Journal article Open Access
Nathan Hook & Wakefield L. Morys-Carter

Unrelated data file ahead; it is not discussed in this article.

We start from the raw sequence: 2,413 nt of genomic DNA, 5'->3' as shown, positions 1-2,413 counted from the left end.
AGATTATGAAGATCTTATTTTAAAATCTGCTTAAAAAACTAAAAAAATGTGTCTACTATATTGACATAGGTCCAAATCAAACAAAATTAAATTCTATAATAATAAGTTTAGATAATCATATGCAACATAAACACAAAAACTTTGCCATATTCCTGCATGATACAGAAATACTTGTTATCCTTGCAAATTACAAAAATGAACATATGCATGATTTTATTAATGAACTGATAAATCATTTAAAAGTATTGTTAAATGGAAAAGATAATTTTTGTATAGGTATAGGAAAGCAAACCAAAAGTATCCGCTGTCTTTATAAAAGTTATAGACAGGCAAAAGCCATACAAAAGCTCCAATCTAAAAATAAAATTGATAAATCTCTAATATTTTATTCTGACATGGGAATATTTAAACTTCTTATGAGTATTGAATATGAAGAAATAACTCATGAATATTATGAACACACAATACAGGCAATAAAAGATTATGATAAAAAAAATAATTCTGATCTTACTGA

This experimental research investigated if men and/or women have an own-religion bias in their strength of identification with fictional characters. Past research on this topic in psychology, literary studies, and game studies is limited and the expectations from identity theory are unclear. A hypertext fiction story game was used as an experimental stimulus, slightly modified for different participant groups. Almost 400 participants took part and ANOVA analysis carried out. The novel surprising results found no strong evidence of own-religion bias in identification for either gender but did produce good evidence of gender bias in identification. This reveals new complexities in identification research and suggests models from social identity theory may not generalise to identification, with practical application for informing literary creation.